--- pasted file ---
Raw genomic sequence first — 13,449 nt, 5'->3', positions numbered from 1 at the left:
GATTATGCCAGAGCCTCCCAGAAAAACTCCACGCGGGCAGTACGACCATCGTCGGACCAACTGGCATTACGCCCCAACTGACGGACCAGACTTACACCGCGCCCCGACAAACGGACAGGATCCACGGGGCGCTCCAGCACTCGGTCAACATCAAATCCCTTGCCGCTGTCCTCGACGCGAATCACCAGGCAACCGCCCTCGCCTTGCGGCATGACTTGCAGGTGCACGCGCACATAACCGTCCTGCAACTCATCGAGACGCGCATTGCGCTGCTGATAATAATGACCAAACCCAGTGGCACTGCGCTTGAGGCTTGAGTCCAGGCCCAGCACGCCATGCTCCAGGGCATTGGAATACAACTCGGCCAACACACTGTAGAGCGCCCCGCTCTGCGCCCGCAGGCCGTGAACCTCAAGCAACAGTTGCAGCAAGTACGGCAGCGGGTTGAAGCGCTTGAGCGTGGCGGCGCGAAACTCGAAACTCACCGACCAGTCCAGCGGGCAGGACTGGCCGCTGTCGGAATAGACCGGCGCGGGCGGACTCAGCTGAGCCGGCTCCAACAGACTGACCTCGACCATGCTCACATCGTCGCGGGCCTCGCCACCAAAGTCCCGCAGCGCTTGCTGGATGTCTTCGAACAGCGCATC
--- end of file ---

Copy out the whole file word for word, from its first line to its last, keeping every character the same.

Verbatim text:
Raw genomic sequence first — 13,449 nt, 5'->3', positions numbered from 1 at the left:
GATTATGCCAGAGCCTCCCAGAAAAACTCCACGCGGGCAGTACGACCATCGTCGGACCAACTGGCATTACGCCCCAACTGACGGACCAGACTTACACCGCGCCCCGACAAACGGACAGGATCCACGGGGCGCTCCAGCACTCGGTCAACATCAAATCCCTTGCCGCTGTCCTCGACGCGAATCACCAGGCAACCGCCCTCGCCTTGCGGCATGACTTGCAGGTGCACGCGCACATAACCGTCCTGCAACTCATCGAGACGCGCATTGCGCTGCTGATAATAATGACCAAACCCAGTGGCACTGCGCTTGAGGCTTGAGTCCAGGCCCAGCACGCCATGCTCCAGGGCATTGGAATACAACTCGGCCAACACACTGTAGAGCGCCCCGCTCTGCGCCCGCAGGCCGTGAACCTCAAGCAACAGTTGCAGCAAGTACGGCAGCGGGTTGAAGCGCTTGAGCGTGGCGGCGCGAAACTCGAAACTCACCGACCAGTCCAGCGGGCAGGACTGGCCGCTGTCGGAATAGACCGGCGCGGGCGGACTCAGCTGAGCCGGCTCCAACAGACTGACCTCGACCATGCTCACATCGTCGCGGGCCTCGCCACCAAAGTCCCGCAGCGCTTGCTGGATGTCTTCGAACAGCGCATC